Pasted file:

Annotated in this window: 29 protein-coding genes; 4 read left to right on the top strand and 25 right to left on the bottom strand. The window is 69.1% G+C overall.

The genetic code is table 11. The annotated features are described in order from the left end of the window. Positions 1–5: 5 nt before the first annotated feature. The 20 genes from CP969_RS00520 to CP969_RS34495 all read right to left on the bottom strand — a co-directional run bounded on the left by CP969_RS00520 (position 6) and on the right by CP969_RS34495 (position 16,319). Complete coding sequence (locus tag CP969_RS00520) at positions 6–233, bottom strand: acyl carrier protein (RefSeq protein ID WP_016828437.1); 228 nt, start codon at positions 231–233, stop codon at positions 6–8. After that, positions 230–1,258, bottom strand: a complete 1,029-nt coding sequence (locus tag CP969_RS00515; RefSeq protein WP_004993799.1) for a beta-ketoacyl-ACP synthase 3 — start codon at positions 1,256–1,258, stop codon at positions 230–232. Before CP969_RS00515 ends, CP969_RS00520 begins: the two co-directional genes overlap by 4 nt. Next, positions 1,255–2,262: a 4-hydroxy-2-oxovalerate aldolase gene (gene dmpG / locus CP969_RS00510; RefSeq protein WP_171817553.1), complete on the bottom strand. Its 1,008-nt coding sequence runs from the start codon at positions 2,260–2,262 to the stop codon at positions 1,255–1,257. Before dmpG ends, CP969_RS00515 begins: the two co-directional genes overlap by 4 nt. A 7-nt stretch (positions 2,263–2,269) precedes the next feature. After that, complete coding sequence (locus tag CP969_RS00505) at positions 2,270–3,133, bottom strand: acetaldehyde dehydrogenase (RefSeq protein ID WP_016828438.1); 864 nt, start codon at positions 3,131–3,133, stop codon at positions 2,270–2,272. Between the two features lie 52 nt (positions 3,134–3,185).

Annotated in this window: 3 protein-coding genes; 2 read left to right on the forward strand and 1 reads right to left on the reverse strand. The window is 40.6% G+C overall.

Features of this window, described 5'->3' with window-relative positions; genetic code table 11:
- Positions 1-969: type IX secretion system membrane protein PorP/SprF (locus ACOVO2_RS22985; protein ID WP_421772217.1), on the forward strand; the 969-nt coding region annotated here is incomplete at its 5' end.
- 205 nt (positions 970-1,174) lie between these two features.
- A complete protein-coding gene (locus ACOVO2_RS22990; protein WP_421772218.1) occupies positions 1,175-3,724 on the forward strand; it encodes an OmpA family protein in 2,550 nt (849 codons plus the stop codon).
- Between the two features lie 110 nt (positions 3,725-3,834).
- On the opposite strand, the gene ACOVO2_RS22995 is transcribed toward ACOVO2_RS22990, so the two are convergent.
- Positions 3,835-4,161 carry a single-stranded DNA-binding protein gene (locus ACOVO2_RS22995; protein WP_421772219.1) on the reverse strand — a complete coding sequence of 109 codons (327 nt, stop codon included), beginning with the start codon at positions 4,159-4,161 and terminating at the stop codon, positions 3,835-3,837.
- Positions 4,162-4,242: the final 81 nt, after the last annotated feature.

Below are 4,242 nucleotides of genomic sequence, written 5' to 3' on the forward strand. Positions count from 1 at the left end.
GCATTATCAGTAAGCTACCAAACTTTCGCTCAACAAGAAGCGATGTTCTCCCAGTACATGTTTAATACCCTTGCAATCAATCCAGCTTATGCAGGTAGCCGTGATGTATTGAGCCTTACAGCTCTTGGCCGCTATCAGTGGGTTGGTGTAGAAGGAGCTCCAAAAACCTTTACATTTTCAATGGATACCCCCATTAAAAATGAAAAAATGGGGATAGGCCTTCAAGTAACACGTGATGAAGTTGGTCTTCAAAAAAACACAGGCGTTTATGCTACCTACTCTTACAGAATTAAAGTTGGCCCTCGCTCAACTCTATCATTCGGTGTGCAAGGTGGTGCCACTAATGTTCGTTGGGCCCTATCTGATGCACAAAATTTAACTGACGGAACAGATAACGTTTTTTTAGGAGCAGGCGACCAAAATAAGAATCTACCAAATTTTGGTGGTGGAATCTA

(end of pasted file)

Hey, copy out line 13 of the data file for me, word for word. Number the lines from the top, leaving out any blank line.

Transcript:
GCATTATCAGTAAGCTACCAAACTTTCGCTCAACAAGAAGCGATGTTCTCCCAGTACATGTTTAATACCCTTGCAATCAATCCAGCTTATGCAGGTAGCCGTGATGTATTGAGCCTTACAGCTCTTGGCCGCTATCAGTGGGTTGGTGTAGAAGGAGCTCCAAAAACCTTTACATTTTCAATGGATACCCCCATTAAAAATGAAAAAATGGGGATAGGCCTTCAAGTAACACGTGATGAAGTTGGTCTTCAAAAAAACACAGGCGTTTATGCTACCTACTCTTACAGAATTAAAGTTGGCCCTCGCTCAACTCTATCATTCGGTGTGCAAGGTGGTGCCACTAATGTTCGTTGGGCCCTATCTGATGCACAAAATTTAACTGACGGAACAGATAACGTTTTTTTAGGAGCAGGCGACCAAAATAAGAATCTACCAAATTTTGGTGGTGGAATCTA